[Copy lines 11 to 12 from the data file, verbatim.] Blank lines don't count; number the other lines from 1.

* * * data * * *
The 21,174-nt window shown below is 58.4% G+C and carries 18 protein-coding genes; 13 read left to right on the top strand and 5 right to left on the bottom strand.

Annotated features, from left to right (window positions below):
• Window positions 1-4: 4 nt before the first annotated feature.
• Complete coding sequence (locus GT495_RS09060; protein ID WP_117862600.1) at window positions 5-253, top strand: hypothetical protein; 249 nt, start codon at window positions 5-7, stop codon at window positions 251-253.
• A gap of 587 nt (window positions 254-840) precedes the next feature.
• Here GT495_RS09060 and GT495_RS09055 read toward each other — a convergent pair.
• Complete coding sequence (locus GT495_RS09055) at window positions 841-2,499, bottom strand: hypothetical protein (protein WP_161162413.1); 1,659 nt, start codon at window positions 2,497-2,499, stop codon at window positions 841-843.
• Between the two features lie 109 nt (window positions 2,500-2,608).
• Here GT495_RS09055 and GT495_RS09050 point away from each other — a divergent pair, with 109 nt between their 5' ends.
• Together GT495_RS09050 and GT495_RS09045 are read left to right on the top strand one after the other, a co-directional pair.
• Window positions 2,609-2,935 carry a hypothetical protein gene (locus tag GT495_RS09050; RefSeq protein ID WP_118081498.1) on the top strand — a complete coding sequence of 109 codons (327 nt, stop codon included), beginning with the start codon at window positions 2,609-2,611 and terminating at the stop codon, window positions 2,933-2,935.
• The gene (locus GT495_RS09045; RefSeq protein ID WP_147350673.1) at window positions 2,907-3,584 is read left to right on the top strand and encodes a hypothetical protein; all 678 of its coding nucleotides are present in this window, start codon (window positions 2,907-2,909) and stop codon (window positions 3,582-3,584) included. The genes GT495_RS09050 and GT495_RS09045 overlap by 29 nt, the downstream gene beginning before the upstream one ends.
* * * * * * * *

• Window positions 2,609-2,935 carry a hypothetical protein gene (locus tag GT495_RS09050; RefSeq protein ID WP_118081498.1) on the top strand — a complete coding sequence of 109 codons (327 nt, stop codon included), beginning with the start codon at window positions 2,609-2,611 and terminating at the stop codon, window positions 2,933-2,935.
• The gene (locus GT495_RS09045; RefSeq protein ID WP_147350673.1) at window positions 2,907-3,584 is read left to right on the top strand and encodes a hypothetical protein; all 678 of its coding nucleotides are present in this window, start codon (window positions 2,907-2,909) and stop codon (window positions 3,582-3,584) included. The genes GT495_RS09050 and GT495_RS09045 overlap by 29 nt, the downstream gene beginning before the upstream one ends.